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Tone it Up’s Karena Dawn was the subject of online discussion forums dispassionately discussing her weight gain. Dawn, who now also runs Big Silence, a mental health platform, admits she went through a down period during COVID when her fitness wasn’t her priority, and yes, she did gain weight.
According to the Australian Institute of Fitness (AIF), “Clients expect personal trainers to look fit and be a role model in their profession. This is very subjective. Is it thin? Musculature? BMI? It’s certainly not specific. In fact, many people/clients will have many different ideas of what it is like to ‘fit in’”.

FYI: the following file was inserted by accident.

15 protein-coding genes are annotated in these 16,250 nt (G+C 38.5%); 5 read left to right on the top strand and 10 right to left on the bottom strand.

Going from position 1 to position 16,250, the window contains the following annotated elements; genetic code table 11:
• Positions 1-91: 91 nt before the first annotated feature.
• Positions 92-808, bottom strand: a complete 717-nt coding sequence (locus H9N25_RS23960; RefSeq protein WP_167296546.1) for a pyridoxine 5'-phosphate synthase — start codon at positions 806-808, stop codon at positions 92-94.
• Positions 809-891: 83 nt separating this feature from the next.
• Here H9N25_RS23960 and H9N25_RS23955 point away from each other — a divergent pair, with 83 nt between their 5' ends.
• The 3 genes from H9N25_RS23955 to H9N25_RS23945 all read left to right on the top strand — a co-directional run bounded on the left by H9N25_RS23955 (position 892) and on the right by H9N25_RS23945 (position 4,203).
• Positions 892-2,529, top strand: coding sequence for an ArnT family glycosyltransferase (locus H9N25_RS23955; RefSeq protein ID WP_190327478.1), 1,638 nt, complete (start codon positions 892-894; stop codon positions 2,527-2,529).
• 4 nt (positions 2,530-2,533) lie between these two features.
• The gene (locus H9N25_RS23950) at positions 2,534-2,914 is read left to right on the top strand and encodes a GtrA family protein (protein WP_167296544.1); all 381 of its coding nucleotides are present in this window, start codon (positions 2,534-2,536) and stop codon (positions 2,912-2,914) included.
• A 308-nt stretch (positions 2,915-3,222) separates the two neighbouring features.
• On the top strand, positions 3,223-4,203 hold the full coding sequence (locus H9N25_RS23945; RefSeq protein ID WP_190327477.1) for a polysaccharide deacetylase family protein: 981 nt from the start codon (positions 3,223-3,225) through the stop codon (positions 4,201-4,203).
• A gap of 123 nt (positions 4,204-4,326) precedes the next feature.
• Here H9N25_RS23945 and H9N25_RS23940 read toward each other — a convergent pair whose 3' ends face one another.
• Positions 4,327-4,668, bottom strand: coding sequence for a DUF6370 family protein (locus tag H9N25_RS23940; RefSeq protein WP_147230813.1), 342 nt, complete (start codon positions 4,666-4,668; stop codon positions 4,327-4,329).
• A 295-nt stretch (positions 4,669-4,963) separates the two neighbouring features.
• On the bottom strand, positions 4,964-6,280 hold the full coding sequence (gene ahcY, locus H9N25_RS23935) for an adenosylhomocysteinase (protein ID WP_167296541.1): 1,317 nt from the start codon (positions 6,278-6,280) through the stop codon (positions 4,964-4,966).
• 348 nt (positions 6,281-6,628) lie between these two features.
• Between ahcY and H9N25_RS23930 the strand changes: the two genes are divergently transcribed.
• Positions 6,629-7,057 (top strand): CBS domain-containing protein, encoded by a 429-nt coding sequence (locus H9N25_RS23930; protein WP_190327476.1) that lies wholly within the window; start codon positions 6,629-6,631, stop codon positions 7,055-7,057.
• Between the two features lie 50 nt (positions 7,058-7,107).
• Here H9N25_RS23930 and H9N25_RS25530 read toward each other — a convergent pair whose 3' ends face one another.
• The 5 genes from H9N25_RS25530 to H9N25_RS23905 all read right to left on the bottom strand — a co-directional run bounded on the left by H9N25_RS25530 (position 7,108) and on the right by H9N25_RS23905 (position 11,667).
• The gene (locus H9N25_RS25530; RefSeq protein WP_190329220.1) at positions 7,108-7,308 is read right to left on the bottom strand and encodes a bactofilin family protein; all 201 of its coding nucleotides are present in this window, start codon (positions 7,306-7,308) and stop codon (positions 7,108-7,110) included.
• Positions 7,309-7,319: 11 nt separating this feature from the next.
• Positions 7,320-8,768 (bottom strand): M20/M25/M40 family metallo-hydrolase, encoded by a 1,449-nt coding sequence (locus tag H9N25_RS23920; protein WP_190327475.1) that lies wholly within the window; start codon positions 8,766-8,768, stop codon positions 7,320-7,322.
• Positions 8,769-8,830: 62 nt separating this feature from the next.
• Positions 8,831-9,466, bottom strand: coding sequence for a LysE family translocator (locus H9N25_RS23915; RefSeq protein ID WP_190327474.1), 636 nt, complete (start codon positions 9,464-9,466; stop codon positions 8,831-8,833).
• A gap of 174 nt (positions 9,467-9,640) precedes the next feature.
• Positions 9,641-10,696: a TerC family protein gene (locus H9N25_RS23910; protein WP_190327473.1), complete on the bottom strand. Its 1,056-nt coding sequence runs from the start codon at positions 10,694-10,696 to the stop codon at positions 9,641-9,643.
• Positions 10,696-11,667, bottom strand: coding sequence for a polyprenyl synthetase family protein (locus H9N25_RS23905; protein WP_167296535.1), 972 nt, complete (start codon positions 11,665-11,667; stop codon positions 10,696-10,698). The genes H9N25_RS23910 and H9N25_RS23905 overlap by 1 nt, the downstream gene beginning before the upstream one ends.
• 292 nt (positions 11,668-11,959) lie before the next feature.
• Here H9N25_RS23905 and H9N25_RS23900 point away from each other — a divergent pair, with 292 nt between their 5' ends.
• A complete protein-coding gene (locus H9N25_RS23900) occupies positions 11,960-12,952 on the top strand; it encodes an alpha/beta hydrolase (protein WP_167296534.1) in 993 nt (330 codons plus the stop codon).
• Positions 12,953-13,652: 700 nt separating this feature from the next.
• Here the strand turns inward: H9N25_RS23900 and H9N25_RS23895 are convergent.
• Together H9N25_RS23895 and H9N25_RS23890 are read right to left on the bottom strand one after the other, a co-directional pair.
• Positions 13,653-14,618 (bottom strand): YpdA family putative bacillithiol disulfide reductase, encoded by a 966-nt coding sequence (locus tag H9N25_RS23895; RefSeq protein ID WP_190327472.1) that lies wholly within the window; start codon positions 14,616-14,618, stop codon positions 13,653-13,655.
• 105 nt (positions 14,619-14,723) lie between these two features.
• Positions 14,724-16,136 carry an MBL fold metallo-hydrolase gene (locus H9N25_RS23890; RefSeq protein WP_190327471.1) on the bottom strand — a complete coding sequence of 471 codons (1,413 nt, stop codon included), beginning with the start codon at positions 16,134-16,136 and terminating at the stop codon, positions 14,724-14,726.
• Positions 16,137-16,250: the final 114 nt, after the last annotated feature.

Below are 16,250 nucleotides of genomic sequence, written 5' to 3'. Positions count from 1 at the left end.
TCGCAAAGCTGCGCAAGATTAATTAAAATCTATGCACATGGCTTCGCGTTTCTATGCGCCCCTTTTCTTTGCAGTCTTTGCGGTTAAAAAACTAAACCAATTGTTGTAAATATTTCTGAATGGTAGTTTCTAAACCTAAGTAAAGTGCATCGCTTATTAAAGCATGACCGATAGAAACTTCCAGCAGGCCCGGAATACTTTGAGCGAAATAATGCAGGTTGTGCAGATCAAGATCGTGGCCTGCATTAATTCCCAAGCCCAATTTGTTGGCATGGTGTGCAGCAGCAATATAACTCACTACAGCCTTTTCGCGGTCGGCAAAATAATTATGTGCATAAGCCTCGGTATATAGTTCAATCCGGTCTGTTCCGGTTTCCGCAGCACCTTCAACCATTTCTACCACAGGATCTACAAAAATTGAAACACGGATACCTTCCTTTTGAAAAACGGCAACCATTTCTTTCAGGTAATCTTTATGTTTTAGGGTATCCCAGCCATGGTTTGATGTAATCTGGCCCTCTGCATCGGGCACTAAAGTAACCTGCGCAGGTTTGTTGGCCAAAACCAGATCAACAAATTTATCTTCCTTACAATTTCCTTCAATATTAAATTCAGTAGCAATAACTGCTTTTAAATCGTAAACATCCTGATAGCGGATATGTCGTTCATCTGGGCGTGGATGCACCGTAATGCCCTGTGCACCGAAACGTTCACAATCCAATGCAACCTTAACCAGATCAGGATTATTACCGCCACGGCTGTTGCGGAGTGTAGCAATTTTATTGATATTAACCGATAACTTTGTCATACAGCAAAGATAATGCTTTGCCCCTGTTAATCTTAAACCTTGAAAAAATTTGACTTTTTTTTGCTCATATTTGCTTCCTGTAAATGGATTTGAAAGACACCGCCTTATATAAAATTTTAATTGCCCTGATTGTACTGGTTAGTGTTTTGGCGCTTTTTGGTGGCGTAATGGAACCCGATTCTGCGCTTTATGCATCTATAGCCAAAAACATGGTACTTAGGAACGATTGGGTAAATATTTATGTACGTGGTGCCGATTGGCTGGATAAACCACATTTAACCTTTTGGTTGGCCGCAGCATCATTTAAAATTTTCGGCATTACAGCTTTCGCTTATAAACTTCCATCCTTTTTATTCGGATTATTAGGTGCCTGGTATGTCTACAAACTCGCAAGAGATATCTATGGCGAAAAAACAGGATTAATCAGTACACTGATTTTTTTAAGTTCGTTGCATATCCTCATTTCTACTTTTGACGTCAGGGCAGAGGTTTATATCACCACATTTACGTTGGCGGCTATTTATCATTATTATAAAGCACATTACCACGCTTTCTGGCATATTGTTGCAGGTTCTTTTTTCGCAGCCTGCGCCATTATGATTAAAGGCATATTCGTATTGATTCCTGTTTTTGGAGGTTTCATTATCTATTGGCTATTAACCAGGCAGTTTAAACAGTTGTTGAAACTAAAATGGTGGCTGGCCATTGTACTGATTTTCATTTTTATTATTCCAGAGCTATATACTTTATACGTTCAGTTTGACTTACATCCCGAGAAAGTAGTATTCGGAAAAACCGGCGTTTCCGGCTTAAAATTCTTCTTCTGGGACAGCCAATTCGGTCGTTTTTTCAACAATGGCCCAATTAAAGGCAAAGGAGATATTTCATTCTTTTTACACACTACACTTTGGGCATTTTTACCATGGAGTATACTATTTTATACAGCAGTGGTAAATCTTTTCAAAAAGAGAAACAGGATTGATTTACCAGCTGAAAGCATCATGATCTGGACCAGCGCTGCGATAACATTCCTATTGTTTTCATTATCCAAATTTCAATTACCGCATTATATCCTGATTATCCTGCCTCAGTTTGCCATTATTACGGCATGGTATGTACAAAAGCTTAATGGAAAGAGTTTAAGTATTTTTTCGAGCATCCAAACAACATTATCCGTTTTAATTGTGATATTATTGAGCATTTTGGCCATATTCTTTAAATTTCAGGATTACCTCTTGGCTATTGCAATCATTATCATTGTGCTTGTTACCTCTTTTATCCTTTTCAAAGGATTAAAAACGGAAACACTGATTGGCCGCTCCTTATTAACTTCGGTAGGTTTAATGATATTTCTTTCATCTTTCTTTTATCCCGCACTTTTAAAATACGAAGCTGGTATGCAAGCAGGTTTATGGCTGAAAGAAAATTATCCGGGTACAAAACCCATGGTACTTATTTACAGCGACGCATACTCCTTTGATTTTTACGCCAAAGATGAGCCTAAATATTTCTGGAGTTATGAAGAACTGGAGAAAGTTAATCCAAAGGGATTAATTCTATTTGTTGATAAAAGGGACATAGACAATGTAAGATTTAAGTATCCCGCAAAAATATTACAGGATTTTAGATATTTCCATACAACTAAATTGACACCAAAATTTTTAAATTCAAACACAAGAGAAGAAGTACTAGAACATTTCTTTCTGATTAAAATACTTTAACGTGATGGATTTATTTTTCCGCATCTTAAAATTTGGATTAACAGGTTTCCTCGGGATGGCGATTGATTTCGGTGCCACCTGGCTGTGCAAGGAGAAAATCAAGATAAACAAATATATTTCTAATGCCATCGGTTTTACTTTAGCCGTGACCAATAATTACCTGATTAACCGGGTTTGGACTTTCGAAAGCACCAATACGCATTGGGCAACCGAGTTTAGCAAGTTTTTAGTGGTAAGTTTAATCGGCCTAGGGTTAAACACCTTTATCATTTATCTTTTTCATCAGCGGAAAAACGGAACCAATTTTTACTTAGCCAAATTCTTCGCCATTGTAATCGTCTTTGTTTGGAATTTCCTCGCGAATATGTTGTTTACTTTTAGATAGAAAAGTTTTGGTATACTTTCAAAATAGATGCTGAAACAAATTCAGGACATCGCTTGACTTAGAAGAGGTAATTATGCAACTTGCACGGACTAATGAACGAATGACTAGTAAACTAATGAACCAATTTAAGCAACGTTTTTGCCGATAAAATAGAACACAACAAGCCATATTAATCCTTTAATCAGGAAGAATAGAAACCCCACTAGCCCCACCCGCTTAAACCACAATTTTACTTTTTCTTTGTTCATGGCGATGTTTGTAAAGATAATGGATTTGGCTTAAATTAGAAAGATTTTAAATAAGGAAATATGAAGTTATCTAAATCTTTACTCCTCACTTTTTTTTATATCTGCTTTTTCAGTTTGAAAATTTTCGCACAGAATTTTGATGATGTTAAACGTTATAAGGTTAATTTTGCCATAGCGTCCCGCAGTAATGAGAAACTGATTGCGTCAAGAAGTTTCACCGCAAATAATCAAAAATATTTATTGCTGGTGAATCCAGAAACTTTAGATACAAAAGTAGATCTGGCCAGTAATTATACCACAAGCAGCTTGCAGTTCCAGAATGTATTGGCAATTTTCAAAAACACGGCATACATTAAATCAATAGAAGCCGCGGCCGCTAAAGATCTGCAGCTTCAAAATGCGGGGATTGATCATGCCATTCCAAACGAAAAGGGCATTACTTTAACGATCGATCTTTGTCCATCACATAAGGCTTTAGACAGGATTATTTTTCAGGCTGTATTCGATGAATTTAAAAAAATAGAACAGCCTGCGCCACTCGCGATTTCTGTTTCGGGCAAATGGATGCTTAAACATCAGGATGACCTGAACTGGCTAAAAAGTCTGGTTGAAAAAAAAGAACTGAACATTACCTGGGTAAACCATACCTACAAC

Swetha Subbiah, co-founder of Sisters in Sweat, agrees with both sentiments. Subbiah says clients will gravitate toward the trainer whose aesthetic they most want to emulate. Therefore, being and looking fit is essential. Clients want to know the secret to getting from A to B, and your physique shows that you figured it out, at least for yourself. However, what one client defines as ‘suitable’ will differ for everyone.
The problem of pursuing aesthetic aptitude
Louise Carter, a group fitness instructor and nutritional consultant, cautions that the problem with those who pursue aesthetics is that they “also focus on the physiques they want now rather than how they want their bodies to work later” and that social media they will not. she shares that level of depth in this highly complex conversation about fitness, health, body image, and aesthetics.